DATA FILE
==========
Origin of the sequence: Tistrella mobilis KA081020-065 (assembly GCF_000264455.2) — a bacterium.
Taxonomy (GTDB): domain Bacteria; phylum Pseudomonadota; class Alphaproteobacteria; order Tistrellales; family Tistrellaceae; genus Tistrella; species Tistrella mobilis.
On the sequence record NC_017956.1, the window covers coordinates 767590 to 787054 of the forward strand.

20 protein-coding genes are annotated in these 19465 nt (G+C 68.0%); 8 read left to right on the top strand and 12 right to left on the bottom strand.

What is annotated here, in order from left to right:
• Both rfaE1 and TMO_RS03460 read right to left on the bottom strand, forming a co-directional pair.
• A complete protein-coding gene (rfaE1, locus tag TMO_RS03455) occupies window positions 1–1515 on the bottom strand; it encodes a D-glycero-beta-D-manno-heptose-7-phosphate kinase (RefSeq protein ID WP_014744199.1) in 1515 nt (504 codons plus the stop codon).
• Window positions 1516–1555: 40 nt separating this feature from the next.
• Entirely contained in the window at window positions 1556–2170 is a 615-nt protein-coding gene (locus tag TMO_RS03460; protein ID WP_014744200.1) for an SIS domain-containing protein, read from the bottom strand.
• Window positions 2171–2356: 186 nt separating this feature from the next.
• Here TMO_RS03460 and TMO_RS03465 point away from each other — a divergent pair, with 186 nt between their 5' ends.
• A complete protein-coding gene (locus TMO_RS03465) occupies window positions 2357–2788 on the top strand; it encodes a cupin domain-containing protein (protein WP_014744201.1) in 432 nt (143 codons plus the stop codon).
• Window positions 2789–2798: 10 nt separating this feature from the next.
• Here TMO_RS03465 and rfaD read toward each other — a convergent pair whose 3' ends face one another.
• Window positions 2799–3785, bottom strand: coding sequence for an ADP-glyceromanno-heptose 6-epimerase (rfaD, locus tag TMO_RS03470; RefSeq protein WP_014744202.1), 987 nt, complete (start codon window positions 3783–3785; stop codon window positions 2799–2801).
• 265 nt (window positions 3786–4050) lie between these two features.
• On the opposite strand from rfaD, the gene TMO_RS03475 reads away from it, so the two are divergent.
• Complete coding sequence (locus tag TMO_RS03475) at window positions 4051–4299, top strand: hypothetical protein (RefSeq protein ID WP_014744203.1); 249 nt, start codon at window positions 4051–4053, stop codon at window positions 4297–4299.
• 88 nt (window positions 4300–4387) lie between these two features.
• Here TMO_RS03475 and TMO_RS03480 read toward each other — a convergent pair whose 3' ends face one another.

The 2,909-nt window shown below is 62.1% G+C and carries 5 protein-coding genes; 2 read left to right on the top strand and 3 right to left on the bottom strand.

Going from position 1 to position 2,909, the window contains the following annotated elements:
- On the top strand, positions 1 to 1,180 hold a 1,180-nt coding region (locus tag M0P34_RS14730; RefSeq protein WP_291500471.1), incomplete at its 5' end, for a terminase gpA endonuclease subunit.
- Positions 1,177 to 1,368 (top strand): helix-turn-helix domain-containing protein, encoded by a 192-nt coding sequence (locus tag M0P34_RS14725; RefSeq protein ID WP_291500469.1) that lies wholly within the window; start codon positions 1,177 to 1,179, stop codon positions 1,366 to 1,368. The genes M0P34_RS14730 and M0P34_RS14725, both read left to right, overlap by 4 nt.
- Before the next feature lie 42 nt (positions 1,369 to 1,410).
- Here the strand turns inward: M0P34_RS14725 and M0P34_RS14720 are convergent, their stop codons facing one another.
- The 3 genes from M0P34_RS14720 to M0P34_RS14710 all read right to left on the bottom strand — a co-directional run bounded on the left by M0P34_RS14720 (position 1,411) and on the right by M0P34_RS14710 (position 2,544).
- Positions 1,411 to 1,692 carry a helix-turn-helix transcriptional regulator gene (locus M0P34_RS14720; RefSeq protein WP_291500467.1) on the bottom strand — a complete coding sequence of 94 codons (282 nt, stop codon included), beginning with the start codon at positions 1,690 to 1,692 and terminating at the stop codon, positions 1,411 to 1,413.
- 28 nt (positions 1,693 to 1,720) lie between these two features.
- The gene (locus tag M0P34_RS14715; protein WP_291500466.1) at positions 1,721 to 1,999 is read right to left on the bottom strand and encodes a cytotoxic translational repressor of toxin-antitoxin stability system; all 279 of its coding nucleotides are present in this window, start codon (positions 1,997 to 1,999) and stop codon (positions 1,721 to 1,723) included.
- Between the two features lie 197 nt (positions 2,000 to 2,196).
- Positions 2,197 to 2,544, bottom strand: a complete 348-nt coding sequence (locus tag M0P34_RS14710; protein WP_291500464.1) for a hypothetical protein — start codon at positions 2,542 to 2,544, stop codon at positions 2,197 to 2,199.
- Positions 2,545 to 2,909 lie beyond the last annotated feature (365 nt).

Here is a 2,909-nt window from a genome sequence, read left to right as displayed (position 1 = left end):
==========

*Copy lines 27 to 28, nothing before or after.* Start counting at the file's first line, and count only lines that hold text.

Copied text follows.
- The 3 genes from M0P34_RS14720 to M0P34_RS14710 all read right to left on the bottom strand — a co-directional run bounded on the left by M0P34_RS14720 (position 1,411) and on the right by M0P34_RS14710 (position 2,544).
- Positions 1,411 to 1,692 carry a helix-turn-helix transcriptional regulator gene (locus M0P34_RS14720; RefSeq protein WP_291500467.1) on the bottom strand — a complete coding sequence of 94 codons (282 nt, stop codon included), beginning with the start codon at positions 1,690 to 1,692 and terminating at the stop codon, positions 1,411 to 1,413.